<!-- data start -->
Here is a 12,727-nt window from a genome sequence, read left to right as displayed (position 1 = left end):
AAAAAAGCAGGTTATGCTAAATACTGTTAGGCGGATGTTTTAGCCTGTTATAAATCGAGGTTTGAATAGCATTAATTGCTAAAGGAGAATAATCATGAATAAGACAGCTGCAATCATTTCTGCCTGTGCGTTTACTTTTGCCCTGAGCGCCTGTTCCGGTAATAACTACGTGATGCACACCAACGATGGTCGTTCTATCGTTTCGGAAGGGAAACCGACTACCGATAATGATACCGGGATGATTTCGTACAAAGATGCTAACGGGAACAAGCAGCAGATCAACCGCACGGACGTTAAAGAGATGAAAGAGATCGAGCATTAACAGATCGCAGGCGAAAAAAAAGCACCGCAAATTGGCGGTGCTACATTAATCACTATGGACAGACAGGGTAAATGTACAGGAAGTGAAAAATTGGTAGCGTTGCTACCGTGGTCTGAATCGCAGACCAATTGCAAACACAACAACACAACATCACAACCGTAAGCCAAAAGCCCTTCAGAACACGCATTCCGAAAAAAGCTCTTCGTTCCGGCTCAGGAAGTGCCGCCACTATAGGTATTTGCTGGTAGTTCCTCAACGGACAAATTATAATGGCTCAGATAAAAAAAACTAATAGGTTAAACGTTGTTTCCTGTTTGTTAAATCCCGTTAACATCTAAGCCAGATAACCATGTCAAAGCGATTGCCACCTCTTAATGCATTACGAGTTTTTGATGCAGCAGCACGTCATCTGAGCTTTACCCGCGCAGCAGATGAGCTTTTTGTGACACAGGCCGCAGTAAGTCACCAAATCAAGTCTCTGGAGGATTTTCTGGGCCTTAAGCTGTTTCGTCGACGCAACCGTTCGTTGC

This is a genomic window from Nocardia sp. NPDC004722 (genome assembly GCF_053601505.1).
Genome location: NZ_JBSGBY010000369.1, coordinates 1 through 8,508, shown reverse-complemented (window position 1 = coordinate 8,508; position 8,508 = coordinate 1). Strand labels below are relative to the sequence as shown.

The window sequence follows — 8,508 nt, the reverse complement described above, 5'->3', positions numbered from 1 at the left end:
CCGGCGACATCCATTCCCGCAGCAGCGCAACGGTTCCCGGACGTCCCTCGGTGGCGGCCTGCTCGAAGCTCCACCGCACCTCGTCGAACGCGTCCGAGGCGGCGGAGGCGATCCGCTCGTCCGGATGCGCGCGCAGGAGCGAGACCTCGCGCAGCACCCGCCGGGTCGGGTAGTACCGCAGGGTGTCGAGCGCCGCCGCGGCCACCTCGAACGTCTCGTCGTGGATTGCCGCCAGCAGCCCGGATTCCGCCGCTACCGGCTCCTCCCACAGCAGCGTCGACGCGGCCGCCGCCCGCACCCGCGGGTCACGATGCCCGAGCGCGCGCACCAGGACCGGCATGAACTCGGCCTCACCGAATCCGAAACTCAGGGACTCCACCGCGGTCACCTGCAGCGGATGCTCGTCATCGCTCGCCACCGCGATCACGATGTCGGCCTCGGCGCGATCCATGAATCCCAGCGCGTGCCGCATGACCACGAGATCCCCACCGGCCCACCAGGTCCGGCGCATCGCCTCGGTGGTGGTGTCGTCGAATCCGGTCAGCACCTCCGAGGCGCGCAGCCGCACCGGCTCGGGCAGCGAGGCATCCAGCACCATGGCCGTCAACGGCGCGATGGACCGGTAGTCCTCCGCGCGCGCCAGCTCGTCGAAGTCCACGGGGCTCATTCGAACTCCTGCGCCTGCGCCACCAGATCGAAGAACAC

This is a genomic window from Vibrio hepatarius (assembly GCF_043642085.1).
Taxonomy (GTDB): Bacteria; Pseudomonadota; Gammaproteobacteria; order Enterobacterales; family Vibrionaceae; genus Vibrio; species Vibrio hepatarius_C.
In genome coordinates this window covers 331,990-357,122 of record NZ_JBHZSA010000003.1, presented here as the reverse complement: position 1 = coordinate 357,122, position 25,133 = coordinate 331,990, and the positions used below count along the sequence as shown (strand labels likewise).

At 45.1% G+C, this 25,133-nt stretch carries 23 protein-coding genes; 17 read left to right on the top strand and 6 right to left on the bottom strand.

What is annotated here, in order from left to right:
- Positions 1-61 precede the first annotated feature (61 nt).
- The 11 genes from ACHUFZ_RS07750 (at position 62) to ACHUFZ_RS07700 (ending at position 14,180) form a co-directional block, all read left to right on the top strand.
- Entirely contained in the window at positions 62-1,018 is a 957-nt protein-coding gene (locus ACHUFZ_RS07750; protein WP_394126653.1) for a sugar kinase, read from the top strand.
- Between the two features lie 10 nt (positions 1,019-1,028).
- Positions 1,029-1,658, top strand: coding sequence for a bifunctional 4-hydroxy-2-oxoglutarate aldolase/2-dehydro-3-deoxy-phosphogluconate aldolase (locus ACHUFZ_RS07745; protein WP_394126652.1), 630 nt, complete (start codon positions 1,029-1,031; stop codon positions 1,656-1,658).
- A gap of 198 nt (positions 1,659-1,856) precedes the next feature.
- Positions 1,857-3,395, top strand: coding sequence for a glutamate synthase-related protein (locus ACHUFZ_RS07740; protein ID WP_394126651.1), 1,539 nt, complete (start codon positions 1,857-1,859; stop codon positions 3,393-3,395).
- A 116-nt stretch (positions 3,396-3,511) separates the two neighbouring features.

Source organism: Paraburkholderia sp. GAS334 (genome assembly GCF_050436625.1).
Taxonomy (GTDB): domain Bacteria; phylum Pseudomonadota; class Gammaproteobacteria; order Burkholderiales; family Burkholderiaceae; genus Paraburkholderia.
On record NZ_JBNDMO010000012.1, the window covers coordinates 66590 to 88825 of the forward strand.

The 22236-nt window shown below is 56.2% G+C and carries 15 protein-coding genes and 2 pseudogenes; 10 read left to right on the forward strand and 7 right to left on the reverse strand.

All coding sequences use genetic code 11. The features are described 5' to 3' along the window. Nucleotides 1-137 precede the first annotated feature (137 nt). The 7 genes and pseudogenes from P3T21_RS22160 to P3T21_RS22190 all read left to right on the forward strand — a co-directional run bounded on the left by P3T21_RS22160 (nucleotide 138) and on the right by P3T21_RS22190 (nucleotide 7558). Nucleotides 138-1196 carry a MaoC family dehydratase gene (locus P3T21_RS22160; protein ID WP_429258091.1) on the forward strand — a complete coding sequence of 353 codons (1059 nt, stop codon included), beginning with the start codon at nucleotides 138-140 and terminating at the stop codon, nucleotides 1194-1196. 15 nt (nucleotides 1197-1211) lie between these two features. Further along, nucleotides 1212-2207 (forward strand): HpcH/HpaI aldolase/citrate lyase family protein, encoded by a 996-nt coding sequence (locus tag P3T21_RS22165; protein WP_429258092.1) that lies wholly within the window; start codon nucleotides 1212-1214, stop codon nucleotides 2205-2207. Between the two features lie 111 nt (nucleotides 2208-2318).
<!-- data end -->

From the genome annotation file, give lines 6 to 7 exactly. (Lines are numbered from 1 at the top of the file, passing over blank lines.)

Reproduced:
CCGGCGACATCCATTCCCGCAGCAGCGCAACGGTTCCCGGACGTCCCTCGGTGGCGGCCTGCTCGAAGCTCCACCGCACCTCGTCGAACGCGTCCGAGGCGGCGGAGGCGATCCGCTCGTCCGGATGCGCGCGCAGGAGCGAGACCTCGCGCAGCACCCGCCGGGTCGGGTAGTACCGCAGGGTGTCGAGCGCCGCCGCGGCCACCTCGAACGTCTCGTCGTGGATTGCCGCCAGCAGCCCGGATTCCGCCGCTACCGGCTCCTCCCACAGCAGCGTCGACGCGGCCGCCGCCCGCACCCGCGGGTCACGATGCCCGAGCGCGCGCACCAGGACCGGCATGAACTCGGCCTCACCGAATCCGAAACTCAGGGACTCCACCGCGGTCACCTGCAGCGGATGCTCGTCATCGCTCGCCACCGCGATCACGATGTCGGCCTCGGCGCGATCCATGAATCCCAGCGCGTGCCGCATGACCACGAGATCCCCACCGGCCCACCAGGTCCGGCGCATCGCCTCGGTGGTGGTGTCGTCGAATCCGGTCAGCACCTCCGAGGCGCGCAGCCGCACCGGCTCGGGCAGCGAGGCATCCAGCACCATGGCCGTCAACGGCGCGATGGACCGGTAGTCCTCCGCGCGCGCCAGCTCGTCGAAGTCCACGGGGCTCATTCGAACTCCTGCGCCTGCGCCACCAGATCGAAGAACAC

This is a genomic window from Vibrio hepatarius (assembly GCF_043642085.1).